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Serendipitous Discovery and X-Ray Structure of a Human Phosphate Binding Apolipoprotein

Laboratoire de Cristallogenèse et Cristallographie des Protéines, Institut de Biologie Structurale JP EBEL, 38027 Grenoble, France.
Structure (Impact Factor: 6.79). 04/2006; 14(3):601-9. DOI: 10.1016/j.str.2005.12.012
Source: PubMed

ABSTRACT We report the serendipitous discovery of a human plasma phosphate binding protein (HPBP). This 38 kDa protein is copurified with the enzyme paraoxonase. Its X-ray structure is similar to the prokaryotic phosphate solute binding proteins (SBPs) associated with ATP binding cassette transmembrane transporters, though phosphate-SBPs have never been characterized or predicted from nucleic acid databases in eukaryotes. However, HPBP belongs to the family of ubiquitous eukaryotic proteins named DING, meaning that phosphate-SBPs are also widespread in eukaryotes. The systematic absence of complete genes for eukaryotic phosphate-SBP from databases is intriguing, but the astonishing 90% sequence conservation between genes belonging to evolutionary distant species suggests that the corresponding proteins play an important function. HPBP is the only known transporter capable of binding phosphate ions in human plasma and may become a new predictor of or a potential therapeutic agent for phosphate-related diseases such as atherosclerosis.

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    • "La capacité des protéines DING à fixer le phosphate a été clairement démontrée [6] [31], mais les liens entre cette capacité et les propriétés biologiques des protéines DING restent encore méconnus, même s'il semble que l'activité phosphatase de p27 sj et ses conséquences sur le cycle cellulaire y sont probablement liées [23]. L'affinité pour le phosphate de PfluDING et de HPBP a été évaluée respectivement à environ 1 μM [20] et à une valeur sub-micromolaire [6], des affinités similaires à celles des phosphate-SBP bactériennes [30] [32]. "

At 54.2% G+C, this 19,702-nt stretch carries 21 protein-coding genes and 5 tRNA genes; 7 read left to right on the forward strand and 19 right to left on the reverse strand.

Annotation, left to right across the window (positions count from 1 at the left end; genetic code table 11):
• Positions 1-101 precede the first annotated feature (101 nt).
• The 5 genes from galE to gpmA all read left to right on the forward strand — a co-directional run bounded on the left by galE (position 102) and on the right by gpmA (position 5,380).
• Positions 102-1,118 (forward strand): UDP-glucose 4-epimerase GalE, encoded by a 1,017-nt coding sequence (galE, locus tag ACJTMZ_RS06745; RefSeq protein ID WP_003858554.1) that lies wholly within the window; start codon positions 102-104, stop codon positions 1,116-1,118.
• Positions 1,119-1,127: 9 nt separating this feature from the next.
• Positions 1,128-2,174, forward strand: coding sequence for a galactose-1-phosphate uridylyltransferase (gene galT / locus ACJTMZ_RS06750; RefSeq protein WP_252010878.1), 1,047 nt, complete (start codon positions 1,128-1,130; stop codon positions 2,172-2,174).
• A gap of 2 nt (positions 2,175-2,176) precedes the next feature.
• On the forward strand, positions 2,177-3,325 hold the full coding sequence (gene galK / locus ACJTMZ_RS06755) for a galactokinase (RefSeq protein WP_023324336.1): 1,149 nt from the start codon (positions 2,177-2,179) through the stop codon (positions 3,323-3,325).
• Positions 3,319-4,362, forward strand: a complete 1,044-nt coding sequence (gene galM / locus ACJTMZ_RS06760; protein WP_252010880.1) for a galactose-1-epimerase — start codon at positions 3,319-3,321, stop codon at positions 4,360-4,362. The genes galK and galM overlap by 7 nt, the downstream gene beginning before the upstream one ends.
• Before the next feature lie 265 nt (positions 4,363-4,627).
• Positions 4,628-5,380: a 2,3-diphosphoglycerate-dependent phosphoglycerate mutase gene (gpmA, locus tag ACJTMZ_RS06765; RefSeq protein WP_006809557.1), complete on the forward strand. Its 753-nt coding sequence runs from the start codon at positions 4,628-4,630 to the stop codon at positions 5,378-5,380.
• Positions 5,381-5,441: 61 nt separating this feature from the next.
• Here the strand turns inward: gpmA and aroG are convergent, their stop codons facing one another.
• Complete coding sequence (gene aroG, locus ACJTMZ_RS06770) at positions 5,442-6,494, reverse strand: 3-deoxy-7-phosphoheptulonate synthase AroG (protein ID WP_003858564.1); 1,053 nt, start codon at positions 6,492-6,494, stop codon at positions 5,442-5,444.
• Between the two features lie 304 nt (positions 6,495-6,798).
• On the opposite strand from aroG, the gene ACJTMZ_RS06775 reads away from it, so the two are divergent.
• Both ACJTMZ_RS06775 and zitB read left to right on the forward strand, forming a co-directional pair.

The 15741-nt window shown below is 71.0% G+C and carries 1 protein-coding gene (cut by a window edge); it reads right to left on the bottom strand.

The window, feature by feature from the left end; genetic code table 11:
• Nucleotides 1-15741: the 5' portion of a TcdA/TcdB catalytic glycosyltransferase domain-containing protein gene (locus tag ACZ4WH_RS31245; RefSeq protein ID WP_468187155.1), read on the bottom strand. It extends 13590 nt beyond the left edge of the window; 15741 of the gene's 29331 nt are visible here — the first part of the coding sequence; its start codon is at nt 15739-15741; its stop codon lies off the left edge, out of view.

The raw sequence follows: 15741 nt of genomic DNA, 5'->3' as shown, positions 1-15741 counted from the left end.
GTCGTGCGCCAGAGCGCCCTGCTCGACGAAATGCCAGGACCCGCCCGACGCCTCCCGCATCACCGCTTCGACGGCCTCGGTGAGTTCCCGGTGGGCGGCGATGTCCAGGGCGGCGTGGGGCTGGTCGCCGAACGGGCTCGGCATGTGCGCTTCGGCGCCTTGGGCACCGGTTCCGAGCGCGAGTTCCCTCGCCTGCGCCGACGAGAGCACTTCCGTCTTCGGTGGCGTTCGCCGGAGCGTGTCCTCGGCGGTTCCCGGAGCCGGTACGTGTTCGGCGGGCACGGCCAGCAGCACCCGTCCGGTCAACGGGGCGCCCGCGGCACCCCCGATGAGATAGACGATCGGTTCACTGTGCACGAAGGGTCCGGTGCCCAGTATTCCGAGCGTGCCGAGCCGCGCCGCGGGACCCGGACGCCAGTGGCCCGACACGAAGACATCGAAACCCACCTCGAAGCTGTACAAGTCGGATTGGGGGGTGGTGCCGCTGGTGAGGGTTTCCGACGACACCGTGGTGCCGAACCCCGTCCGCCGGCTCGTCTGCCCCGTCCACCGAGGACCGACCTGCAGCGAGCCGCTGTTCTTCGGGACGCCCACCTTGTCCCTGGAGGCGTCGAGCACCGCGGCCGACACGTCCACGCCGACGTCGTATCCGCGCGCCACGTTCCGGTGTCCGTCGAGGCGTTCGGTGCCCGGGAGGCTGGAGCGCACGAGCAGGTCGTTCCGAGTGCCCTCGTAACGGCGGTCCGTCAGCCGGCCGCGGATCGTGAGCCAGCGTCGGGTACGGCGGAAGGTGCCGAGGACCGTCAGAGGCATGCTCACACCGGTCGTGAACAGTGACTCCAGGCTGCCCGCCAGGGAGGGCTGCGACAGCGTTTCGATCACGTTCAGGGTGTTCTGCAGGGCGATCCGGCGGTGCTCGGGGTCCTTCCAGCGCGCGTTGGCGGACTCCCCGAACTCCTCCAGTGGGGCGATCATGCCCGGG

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    ABSTRACT: DING proteins comprise an intriguing phosphate-binding protein family present in all animal phyla. Five different DING representatives have been described in humans. Eukaryotic DING proteins are mostly involved in cellular processes such as cell cycle regulation, and also in pathological process such as rheumatoid arthritis and kidney stone formation. Although these proteins are ubiquitous in eukaryotes, no relevant locus or ORF has yet been found in sequenced genomes. This lack of sequence information has considerably hampered functional and structural studies of these proteins, and has required the use of novel and original techniques such as ab initio protein sequencing based on a combination of X-ray crystallography and mass spectrometry. Sub-Angstrom structural resolution has elucidated the molecular binding mechanism of phosphate ions by these high-affinity proteins. Immunohistochemical studies show that these proteins are present in a wide variety of mouse tissues. Some DING proteins, particularly human phosphate binding protein (HPBP), can inhibit HIV replication. This inhibition takes place at the transcriptional step, which is not targeted by any current antiretroviral drug. Initial studies suggest that HPBP warrants animal testing. This recent discovery opens new possibilities for the treatment of HIV infection.